The first wave of apps marking the partnership of Apple and IBM are here. Photo: Apple/IBM
After unveiling a partnership with IBM back in July this year — designed to combine IBM’s enterprise data specialties with Apple’s iOS hardware and software — Apple today announced the first 10 of its iOS apps released as part of the agreement.
In a press release, Apple’s Phil Schiller describes it as a “big step for iPhone and iPad in the enterprise,” and notes how “Apple and IBM are bringing together the world’s best technology with the smartest data and analytics to help businesses redefine how work gets done.”
iPhone owners may not exactly be sleeping on a bed of money, but they still spend more online. Photo: AMC
The availability of cheap smartphones and tablets might mean that Android has a larger market share than iOS, but iOS users certainly spend more.
Analyzing sales trends from Thanksgiving, IBM notes that iPhones and iPads were responsible for far more payment activity online, with average orders worth $118.57 compared to $95.57 for Android.
But that’s not where iOS’s sales triumph ends. iOS also generated more site traffic at 36 percent versus 16 percent for Android. Even more impressive, iOS devices accounted for 25 percent of all sales — next to a minuscule 7 percent for Android.
A lot has changed since Steve Jobs flipped off IBM 30 years ago.
In a new blog post, famed ex-Apple executive Jean-Louise Gassée has given his thoughts on the recent IBM and Apple strategic alliance. And while Gassée notes that most strategic alliances don’t work, he thinks the Apple/IBM one will work out… in favor of Apple, that is.
Apple’s mega deal with IBM could give it a death grip on the enterprise market, but according to a report from The Information, Google’s Android team has been deep in talks with HP on ways it can push Android deeper into enterprise itself.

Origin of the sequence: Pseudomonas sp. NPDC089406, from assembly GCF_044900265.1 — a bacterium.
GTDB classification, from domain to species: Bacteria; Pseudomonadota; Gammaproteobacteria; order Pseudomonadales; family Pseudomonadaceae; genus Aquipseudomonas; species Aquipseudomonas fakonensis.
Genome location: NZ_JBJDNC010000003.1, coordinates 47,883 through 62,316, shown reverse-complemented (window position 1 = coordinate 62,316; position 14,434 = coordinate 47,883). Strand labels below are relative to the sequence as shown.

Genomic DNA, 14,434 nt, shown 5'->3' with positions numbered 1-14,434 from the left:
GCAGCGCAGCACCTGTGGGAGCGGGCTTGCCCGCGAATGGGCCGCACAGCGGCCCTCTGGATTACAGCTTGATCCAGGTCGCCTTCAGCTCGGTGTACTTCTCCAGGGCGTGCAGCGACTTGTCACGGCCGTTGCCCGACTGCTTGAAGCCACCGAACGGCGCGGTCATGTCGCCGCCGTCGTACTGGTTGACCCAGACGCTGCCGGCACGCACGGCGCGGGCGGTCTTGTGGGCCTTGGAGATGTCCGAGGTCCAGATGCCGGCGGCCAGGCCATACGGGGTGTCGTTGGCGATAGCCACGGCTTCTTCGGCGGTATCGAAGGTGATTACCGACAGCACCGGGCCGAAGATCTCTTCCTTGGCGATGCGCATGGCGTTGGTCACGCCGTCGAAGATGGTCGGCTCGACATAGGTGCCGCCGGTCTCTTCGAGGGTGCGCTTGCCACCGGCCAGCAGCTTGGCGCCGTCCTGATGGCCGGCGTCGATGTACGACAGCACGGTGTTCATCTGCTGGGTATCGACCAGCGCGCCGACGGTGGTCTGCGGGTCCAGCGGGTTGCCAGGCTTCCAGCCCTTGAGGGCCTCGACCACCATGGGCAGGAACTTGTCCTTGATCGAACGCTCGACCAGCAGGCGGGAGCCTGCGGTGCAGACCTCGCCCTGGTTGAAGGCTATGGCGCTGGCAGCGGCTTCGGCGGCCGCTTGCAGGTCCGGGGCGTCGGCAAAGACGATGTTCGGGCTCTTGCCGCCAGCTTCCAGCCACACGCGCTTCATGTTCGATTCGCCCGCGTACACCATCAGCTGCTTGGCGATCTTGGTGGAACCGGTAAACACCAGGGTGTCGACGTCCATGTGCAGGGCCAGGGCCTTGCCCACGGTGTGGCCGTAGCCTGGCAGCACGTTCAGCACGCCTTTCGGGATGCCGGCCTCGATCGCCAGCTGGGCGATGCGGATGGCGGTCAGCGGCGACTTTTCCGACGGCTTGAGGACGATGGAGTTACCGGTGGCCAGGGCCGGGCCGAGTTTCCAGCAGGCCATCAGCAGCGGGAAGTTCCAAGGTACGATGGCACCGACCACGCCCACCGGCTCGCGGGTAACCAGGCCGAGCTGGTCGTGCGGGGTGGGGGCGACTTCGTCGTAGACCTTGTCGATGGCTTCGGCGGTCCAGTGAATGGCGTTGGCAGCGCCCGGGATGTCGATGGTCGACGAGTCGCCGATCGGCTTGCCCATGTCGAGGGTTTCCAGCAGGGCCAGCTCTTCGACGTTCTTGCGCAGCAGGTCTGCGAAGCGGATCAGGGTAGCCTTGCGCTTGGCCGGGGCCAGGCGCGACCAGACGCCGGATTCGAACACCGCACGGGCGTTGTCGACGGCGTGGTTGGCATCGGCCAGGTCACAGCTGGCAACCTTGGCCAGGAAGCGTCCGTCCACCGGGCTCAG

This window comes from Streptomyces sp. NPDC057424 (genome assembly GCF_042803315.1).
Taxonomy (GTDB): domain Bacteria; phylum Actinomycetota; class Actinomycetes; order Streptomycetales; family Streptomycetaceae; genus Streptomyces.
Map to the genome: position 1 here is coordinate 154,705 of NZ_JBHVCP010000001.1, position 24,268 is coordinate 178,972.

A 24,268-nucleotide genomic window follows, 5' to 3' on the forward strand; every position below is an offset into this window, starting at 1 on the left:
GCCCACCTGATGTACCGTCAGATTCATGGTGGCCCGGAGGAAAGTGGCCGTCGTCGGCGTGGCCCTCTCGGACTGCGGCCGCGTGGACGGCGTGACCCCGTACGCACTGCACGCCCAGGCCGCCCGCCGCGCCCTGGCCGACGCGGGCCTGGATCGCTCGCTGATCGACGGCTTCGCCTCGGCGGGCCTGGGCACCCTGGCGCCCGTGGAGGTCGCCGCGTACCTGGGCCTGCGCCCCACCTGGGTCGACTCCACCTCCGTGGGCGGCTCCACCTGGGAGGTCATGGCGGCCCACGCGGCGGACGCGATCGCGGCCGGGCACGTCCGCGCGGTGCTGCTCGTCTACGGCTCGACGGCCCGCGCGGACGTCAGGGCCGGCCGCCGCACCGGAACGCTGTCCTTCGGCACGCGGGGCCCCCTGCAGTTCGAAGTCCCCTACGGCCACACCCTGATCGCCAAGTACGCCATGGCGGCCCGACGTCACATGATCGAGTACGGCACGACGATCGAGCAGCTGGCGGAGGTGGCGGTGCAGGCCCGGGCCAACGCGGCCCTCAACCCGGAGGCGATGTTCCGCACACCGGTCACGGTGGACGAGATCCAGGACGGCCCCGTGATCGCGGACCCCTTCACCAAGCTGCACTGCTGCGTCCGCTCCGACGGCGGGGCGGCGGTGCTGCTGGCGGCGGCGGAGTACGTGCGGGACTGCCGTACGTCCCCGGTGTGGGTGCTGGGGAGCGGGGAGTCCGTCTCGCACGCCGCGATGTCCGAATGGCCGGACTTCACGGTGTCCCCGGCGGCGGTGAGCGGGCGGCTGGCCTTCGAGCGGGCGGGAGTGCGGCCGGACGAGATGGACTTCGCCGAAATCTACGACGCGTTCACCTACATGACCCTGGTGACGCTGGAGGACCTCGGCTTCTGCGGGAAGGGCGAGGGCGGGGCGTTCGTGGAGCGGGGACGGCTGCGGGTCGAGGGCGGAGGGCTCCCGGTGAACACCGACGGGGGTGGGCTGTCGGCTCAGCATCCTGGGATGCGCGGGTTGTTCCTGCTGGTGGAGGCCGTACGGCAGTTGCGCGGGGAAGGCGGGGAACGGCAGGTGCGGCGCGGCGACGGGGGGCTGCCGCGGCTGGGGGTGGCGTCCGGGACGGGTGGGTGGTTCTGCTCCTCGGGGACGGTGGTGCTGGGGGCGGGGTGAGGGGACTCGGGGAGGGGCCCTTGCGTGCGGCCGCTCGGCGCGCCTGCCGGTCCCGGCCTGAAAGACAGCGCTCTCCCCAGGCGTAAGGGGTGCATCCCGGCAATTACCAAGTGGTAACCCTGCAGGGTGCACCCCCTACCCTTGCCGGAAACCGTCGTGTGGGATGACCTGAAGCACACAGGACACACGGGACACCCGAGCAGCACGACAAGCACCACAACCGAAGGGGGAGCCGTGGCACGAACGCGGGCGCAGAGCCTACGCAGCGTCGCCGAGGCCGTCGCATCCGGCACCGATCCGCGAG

Using Google Now’s voice-search powers, the Android unit and HP have been discussing the potential of creating a mobile search product nicknamed “Enterprise Siri,” that could access financial data, product inventory, and more to become the perfect Siri-like tool for enterprise customers.
Does the iOS-centric IBM-Apple deal equal the end of the road for desktops? Absolutely it does, if you believe Bob Tinker, CEO of the newly-public company MobileIron.
Discussing the recent alliance between the two tech giants during his company’s first earnings call, Tinker pointed to the IBM-Apple deal as something of a signal moment for mobile. “I think of it as a positive that IBM’s committed to building mobile apps for enterprises, switching away from Windows to mobile platforms,” he noted.
“This signals the end of the desktop era. IBM once made a deal with Microsoft in the late 1980s that ushered in the era of the desktop, and now they’re ending it with Apple.”
This time on the CultCast: rumored new Apple tech could give weeklong battery life to future iPhones; why your grandma will love the new iTunes; after a 30-year feud, Apple and IBM kiss and make up; Kim Kardashian’s iOS app makes way more than it should; Beats brings the marketing magic back to Apple; and we pitch our favorite apps and tech then vote on which one’s best—it’s an all new Faves N Raves!
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Long-time rivals Apple and IBM partnered up this week to work together on enterprise software, but what does this mean for Siri? If Apple’s trusty voice assistant gets together with IBM’s extremely intelligent A.I. Watson, it could be a beautiful “relationship.”
Watch today’s Cult of Mac news roundup to hear all the latest news and rumors about this potential Apple-IBM hookup, possible trouble in the iPhone 6 sapphire glass pipeline, a toaster that burns your selfies into bread and the rest of the week’s biggest stories.
But outside of selling more iPads, iPhones and Macs in business, what else could Apple get out of the deal, which was announced Tuesday? According to a new report, Watson — IBM’s Jeopardy-winning A.I. capable of understanding natural language.
Tim Cook with IBM CEO Ginni Rometty. Photo courtesy Apple
Today Apple announced that it’s partnering with IBM to “transform enterprise mobility through a new class of business apps.” The relationship will combine IBM’s enterprise data specialties with Apple’s iOS hardware and software.
“iPhone and iPad are the best mobile devices in the world and have transformed the way people work with over 98 percent of the Fortune 500 and over 92 percent of the Global 500 using iOS devices in their business today,” said Apple CEO Tim Cook in a statement. “For the first time ever we’re putting IBM’s renowned big data analytics at iOS users’ fingertips, which opens up a large market opportunity for Apple. This is a radical step for enterprise and something that only Apple and IBM can deliver.”
There are four key areas that Apple will be working on with IBM: